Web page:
By Colleen Miller, CMT
Much medical research is beginning to lead to the conclusion that massage can have a major effect in reducing the symptoms of depression. Massage promotes relaxation and well-being. The skin and muscles are densely packed with nerves which play directly into the central nervous system. Massage improves blood and lymph circulation, reduces nerve irritation and brings fresh oxygen and other nutrients to the affected tissues. Massage may also cause the body to produce fewer stress hormones like cortisol and norepinephrine (adrenaline), and may also increase the body's production of pain killing endorphins and mood-altering hormone serotonin. (Serotonin allows a person to maintain context-appropriate behavior; that is, to do the appropriate thing at the appropriate time.) Massage also helps stimulate the body to eliminate toxins. This further enhances a positive mood.
Massage has many positive effects on depressed clients. Massage feels good -people have believed in the healing power of touch for ages. Research shows that premature babies that are held tend to grow more quickly and have fewer health problems. Severely physically or mentally ill persons who are held or touched also tend to recover sooner. Not only does massage help to alleviate pain and reduce stress, it promotes healing of psychiatric problems. Child and adolescent psychiatric patients showed more open verbal communication, improved sleep, less depression, and lower anxiety levels. Clinical progress increased. A lonely, depressed person feels more alive after a massage (increase in serotonin and oxytocin; decrease in cortisol). People just feel better, cope more easily, and have more joy when massaged.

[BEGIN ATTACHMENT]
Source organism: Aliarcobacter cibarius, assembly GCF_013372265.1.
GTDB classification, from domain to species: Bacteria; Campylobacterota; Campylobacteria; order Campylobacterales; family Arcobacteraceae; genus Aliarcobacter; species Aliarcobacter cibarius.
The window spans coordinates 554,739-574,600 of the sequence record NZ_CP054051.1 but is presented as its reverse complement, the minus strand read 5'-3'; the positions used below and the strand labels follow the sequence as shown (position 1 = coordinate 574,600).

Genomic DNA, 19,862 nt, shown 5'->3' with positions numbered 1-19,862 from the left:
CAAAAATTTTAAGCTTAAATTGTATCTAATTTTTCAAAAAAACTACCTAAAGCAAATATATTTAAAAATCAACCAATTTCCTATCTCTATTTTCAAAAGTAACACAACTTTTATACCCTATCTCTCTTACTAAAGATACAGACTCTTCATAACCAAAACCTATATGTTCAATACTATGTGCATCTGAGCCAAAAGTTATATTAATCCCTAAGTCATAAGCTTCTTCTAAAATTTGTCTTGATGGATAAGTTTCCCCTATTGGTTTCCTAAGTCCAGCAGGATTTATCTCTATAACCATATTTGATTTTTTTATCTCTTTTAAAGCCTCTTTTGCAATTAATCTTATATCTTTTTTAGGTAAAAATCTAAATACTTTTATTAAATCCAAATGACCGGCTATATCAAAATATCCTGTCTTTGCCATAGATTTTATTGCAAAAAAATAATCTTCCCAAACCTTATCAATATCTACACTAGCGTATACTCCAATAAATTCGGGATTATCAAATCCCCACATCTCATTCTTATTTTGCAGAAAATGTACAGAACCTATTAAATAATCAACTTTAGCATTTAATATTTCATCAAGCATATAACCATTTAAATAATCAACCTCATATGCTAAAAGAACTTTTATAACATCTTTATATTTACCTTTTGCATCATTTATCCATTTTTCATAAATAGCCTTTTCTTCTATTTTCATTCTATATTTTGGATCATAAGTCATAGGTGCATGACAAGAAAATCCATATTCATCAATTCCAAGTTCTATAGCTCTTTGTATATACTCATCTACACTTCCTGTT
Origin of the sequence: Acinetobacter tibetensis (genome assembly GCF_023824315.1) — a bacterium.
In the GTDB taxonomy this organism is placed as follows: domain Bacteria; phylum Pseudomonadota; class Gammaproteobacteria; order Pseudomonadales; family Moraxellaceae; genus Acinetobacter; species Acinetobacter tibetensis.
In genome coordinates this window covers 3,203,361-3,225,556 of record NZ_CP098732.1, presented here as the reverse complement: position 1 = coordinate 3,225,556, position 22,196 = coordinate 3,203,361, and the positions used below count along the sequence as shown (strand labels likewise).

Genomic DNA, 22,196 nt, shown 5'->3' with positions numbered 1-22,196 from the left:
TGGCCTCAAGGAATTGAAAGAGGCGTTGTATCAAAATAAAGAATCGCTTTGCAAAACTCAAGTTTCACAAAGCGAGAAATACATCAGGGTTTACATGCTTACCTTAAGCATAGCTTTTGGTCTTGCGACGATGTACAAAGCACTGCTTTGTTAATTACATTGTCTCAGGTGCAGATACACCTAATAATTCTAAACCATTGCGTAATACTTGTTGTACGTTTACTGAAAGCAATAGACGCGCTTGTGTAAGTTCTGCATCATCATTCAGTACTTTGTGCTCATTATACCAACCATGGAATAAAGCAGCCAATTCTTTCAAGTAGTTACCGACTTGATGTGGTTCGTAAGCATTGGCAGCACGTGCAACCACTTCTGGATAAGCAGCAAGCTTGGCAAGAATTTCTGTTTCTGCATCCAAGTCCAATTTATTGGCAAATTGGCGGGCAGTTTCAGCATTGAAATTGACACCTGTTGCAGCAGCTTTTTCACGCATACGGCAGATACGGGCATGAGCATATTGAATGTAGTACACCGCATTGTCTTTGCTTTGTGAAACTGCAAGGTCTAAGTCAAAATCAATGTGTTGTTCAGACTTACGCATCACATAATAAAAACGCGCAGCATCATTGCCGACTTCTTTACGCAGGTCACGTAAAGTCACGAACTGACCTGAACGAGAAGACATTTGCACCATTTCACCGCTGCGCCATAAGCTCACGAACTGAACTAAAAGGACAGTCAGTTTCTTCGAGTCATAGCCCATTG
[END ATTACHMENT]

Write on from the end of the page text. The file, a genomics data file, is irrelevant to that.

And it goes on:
Massage is one the best known methods for warding off the detrimental effects of stress upon the body. Make massage part of your preventative health care plan. It can certainly help us to better cope with, and improve, our quality of life. Revive, refresh, and realign your body, mind, and spirit!